A study of the effects of peyote on American Indians found no evidence that the hallucinogenic cactus caused brain damage or psychological problems among people who used it frequently in religious ceremonies.
In fact, researchers from Harvard-affiliated McLean Hospital found that members of the Native American Church performed better on some psychological tests than other Navajos who did not regularly use peyote.
A 1994 federal law allows roughly 300,000 members of the Native American Church to use peyote as a religious sacrament. The five-year study set out to find scientific proof for the Navajos' belief that the substance, which contains the hallucinogen mescaline, is not hazardous to their health even when used frequently.
Peyote also is the center of a Utah controversy. Distribution charges are pending against a self-proclaimed Utah County-based medicine man and his wife.
Linda and James "Flaming Eagle" Mooney were arrested this summer on felony drug charges for their involvement in peyote ceremonies for the Oklevueha EarthWalks Native American Church, which the couple founded in 1997.
The Mooneys also have unsuccessfully sued Utah County Attorney Kay Bryson.
In the suit, which was dismissed in September, Mooney alleged Bryson maliciously prosecuted Mooney and members of his church for using the hallucinogenic drug peyote.
In 2000, James and Linda Mooney were arrested and charged in Provo's 4th District Court with 12 counts of operating a controlled substance criminal enterprise, first-degree felonies, and one count of racketeering, a second-degree felony. Linda Mooney was charged with three first-degree felonies and racketeering.
After a long court battle, the Utah Supreme Court ultimately ruled that constitutional protections of freedom of religious belief protected Mooney's right to use the cactus in his ceremonies.
The new study was conducted among Navajos in the Southwest by McLean psychiatrist John Halpern. It compared test results for 60 church members who have used peyote at least 100 times against those for 79 Navajos who do not regularly use peyote and 36 tribe members with a history of alcohol abuse but minimal peyote use.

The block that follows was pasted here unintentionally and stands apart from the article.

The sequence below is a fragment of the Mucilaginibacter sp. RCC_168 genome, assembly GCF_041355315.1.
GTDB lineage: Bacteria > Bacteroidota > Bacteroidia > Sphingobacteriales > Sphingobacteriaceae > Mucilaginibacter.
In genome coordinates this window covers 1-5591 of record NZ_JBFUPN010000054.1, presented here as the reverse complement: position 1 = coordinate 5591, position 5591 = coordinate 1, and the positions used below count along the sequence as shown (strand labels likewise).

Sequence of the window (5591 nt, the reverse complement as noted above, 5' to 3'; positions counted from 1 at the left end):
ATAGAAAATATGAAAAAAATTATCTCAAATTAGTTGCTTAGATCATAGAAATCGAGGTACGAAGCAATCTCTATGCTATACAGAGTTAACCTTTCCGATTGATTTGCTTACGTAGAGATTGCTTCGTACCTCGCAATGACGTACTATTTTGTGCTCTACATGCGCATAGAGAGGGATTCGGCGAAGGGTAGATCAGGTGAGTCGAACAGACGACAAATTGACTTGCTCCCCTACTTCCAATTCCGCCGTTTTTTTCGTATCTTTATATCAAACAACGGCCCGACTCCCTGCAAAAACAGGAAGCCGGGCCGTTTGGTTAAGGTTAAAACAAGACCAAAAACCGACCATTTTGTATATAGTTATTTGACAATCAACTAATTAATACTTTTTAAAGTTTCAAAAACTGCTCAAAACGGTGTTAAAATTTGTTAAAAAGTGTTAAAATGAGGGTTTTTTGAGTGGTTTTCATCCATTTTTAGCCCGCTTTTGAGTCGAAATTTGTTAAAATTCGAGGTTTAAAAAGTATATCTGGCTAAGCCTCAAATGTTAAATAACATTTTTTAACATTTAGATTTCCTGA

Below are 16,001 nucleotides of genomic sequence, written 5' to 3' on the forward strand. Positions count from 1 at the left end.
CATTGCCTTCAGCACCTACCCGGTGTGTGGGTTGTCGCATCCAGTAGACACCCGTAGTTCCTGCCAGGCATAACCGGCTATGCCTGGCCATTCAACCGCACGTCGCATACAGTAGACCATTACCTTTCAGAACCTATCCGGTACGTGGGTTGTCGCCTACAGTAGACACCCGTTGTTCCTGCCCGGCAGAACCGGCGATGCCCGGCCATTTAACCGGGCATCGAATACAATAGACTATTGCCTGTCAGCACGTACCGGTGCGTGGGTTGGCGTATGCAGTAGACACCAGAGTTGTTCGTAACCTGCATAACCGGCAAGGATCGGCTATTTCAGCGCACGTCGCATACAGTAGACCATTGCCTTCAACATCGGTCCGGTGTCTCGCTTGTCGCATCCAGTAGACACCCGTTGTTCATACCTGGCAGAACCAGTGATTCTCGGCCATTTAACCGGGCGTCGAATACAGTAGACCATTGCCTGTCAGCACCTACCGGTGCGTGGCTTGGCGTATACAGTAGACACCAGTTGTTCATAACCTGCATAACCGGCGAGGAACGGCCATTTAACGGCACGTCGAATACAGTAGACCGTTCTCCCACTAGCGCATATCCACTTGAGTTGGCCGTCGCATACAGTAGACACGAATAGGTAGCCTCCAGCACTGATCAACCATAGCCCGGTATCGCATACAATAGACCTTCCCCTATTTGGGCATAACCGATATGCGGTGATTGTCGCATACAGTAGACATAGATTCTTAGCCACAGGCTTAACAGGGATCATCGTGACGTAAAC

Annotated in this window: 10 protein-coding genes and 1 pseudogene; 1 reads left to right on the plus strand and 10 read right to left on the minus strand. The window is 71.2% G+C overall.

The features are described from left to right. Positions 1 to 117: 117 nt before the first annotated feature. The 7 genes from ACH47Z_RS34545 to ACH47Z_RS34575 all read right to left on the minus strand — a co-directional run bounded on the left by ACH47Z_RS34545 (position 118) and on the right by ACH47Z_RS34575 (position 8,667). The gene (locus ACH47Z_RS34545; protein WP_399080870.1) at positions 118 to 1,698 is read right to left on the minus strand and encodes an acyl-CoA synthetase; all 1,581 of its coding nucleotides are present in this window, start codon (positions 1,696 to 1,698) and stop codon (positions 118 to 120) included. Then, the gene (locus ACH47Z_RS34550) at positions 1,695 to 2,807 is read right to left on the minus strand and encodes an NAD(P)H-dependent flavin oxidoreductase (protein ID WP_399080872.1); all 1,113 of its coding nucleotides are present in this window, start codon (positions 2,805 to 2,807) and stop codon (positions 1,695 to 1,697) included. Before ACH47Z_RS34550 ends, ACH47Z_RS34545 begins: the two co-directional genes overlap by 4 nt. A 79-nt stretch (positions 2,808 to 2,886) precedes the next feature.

Those who had abused alcohol fared worse on the tests than the church members, according to the study.
Church members believe peyote offers them spiritual and physical healing, but the researchers could not say with any certainty that peyote's pharmacological effects were responsible for their test results.
"It's hard to know how much of it is the sense of community they get (from the religion) and how much of it is the actual experience of using the medication itself," said Harrison Pope, the study's senior author and director of the biological psychology laboratory at the hospital near Boston.
The researchers argue that their findings should offer "reassurance" to the 10,000 Native American Church members serving in the military who were barred from using peyote before new guidelines were adopted in 1997.
"We find no evidence that a history of peyote use would compromise the psychological or cognitive abilities of these individuals," they wrote in their paper published in the Nov. 4 issue of Biological Psychiatry.
The researchers note that their study draws a clear distinction between illicit and religious use of peyote. They did not rule out the possibility that other hallucinogens, such as LSD, may be harmful.
"In comparison to LSD, mescaline is described as more sensual and perceptual and less altering of thought and sense of self," they wrote, adding that peyote does not seem to produce "flashbacks" the same way that LSD apparently does.
The project was funded in part by the National Institute on Drug Abuse, which is part of the Department of Health and Human Services. A NIDA spokeswoman would not comment on the study.
Lester Grinspoon, a Harvard Medical School psychiatry professor who was not involved in the research, said the study lends scientific weight to a long-held belief that peyote is not harmful.
"The thing that excites me most about the paper is that the study was actually done," he said. "The U.S. government — and NIDA, in particular — has been rather balky about allowing studies of psychedelic drugs of any kind."